Positioning the South African transition within the ongoing discourse of globalisation-a discourse that has had profound effects on the post-apartheid polity-is a vital prerequisite for any coherent analysis of South Africa's change and the country's prospects for peace. By this, we mean the ideology of globalisation: the subjective as opposed to the objective processes currently reconfiguring the global order. Certainly, there has been a qualitative turn in economic operations that has radically transformed the balance of power between states and markets-between national administrations and firms. These processes have stimulated a race to the bottom as states restructure themselves so as to appear the most 'competitive'. Yet the objective actions pertaining to global transformation has been accompanied by an active-and successful-campaign to advance globalisation as an ideology. In doing so, there has been advanced the thesis that 'there is no alternative', that common sense demands that liberalisation and privatisation are global norms which only economic illiterates would dispute. This is of fundamental importance, for 'once established as common senses, theories become incredibly powerful since they delineate not simply what can be known but also what it is sensible to talk about or suggest'. Having achieved hegemony amongst the global elites, globalisation and its concomitant ideology, neo-liberalism, serves to stake out the limits of the possible. This has had, as will be demonstrated, a profound impact on the transition in South Africa, helping to constrain options available to any post-liberation administration and helping perpetuate inequalities, rather than contribute to change.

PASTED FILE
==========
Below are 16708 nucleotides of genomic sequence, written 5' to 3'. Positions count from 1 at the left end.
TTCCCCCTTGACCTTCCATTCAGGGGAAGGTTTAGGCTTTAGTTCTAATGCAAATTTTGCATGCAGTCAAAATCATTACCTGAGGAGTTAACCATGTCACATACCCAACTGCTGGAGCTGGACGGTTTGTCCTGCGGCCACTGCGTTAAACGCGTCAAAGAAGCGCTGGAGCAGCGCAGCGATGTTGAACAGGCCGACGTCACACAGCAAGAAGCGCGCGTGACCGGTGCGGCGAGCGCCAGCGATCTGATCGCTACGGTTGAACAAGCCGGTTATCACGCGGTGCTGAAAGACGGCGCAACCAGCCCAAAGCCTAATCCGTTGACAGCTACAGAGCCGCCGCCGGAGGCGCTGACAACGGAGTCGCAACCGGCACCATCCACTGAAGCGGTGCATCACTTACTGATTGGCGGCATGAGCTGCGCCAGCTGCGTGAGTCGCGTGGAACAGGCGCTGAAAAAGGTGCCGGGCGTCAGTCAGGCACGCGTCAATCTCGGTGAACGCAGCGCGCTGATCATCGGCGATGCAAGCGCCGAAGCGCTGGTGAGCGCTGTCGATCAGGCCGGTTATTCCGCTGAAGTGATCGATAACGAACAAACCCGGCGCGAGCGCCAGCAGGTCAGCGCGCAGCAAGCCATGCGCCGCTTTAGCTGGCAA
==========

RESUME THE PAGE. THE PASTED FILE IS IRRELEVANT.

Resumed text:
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|Published - 30 Aug 2000